Think you know James McAvoy? Think again. His performance in Jon S. Baird's adaptation of Irving Welsh's Filth is astounding and there is nothing sweet or fluffy about it or any other aspect of the film. Filth is very funny, very wrong, very sordid and very likely to incite hatred from Daily Mail readers across the land. Sex, drugs, more sex, more drugs, violence, corruption, depravity, even more sex and drugs… Filth is absolutely, well, filthy, and is a memorable experience to say the least.

My companion for the screening, Bag, made two comments that stood out post-screening. The first I agree with entirely: "With the thousands of films I've seen over the years, this is the first one I've come out of wishing that I'd made it." The second, that it was a film to appreciate rather than enjoy, I'm going dispute. Call me debauched, immoral and twisted, but I enjoyed every last nanosecond of Filth.

But that's not to say it is always easy viewing. Far from it. Sometime after the midway point the laughs die down, the stomach churns a little more uneasily, the grimaces are more evident and the intakes of breath are more audible. We are less willing to forgive but, like the car crash up ahead that has caused all the drivers in front to rubber-neck, well, just one long look as we pass can't hurt, can it?

Bruce Robertson (McAvoy) is a bigot. He's bi-polar, a junkie, sex-obsessed, self-obsessed, manipulative and frequently thoroughly unpleasant. He's also a cop. With a promotion in the balance, Bruce is up against several colleagues and sets about turning one against the other, unsettling them with salacious gossip and blatant lies to ensure he beats them to the post. Throw in his manipulation of fellow freemason Bladesey (Eddie Marsan), his sultry wife, Carole (Shauna MacDonald) and his hallucinatory sessions with Doctor Rossi (Jim Broadbent) and you have one monumentally screwed up anti-hero. And what's not to love about that?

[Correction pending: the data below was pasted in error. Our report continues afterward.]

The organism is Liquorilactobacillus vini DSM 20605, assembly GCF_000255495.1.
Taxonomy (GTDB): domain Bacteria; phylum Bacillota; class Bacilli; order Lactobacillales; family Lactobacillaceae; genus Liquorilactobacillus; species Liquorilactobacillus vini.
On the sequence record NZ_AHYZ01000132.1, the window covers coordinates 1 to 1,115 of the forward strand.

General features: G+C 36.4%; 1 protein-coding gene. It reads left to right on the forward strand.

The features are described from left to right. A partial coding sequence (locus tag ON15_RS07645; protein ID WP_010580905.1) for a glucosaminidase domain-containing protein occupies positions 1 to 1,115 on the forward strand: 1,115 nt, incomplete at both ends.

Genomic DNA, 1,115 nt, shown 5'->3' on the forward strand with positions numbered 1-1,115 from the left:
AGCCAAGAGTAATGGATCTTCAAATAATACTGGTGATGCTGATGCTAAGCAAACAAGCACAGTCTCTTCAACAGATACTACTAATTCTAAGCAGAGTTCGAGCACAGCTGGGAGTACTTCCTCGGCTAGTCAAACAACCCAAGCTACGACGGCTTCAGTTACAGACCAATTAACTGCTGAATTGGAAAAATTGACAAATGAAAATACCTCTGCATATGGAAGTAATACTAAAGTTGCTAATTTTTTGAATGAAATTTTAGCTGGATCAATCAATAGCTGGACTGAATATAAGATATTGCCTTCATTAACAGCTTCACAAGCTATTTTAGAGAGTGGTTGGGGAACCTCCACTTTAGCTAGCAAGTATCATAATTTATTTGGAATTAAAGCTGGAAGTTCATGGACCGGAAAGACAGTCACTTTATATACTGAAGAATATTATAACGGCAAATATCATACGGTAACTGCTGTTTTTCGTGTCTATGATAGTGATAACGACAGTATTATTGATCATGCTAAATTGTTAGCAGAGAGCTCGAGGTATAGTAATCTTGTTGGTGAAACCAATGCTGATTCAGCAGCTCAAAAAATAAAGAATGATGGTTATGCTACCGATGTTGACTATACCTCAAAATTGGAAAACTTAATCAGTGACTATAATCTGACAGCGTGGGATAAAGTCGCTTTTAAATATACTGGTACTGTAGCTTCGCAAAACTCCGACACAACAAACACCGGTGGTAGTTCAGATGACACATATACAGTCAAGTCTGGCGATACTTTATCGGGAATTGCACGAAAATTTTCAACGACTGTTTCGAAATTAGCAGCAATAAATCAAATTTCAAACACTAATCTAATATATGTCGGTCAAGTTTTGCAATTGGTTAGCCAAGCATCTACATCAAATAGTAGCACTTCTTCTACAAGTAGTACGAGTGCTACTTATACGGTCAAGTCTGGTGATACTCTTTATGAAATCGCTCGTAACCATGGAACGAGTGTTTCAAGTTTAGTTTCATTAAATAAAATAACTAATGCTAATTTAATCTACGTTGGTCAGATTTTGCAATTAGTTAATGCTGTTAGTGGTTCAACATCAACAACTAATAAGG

The Cohen brothers may have the monopoly on fantastic character names, but nobody writes actual characters like Welsh and the cast that Baird has poured into Filth is staggeringly good in their interpretation of this mess of freaks and misfits. There isn't a poor performance in the entire film from the uncertain laddishness of Ray (Jamie Bell) to the fantastic absurdity of Doctor Rossi. While none are bona fide Hollywood stars, the cast that glitters in a maniacal, dirty way is a treat beyond expectation: Imogen Poots, Shirley Henderson, Gary Lewis (yes, Billy Elliott and his dad are reunited at last!), John Sessions, Joanne Froggatt…

Filth is a perfectly paced film; it roars ahead stirring emotions and judgment, exciting and thrilling as it trashes everything in its wake but it is never so fast that we feel left behind or that we've missed out on a juicy morsel of degeneracy. Sufficient time is allowed for us to filter through, as best we can, the quagmire that is Bruce's life, but Baird never pauses or permits us time to glance at our watch or neighbour.

The soundtrack, too, is bang on the money stamping though a musical landscape that is at times acceptably cheesy and more often a reminder of what to check is on the iPod. Where else can you effortlessly segue from David Soul into Shaking' Stevens? While the latter is consigned to audio wallpaper, the bizarrely fantastic cameo from David Soul is a delight. Had Dennis Potter snorted cocaine Pennies From Heaven might have resembled this.

Yes, there are elements of Welsh's novel that are missing (no police dogs here…) from Filth but there always have to be excisions for film adaptations and there's no reason, in this instance at least, to mark down a film for that. No, Filth is superb and as near to perfect as I've seen for many months (since Broken and Trance).

If the trailer excited you, take the plunge. If you're a nun, a granny, my mother, or lack a strong stomach and nurture your prudishness, take a very long, very fast walk in the direction of something much safer. Dixon of Dock Green this ain't!

If you look in the mirror and see something slightly off-kilter grinning back, however…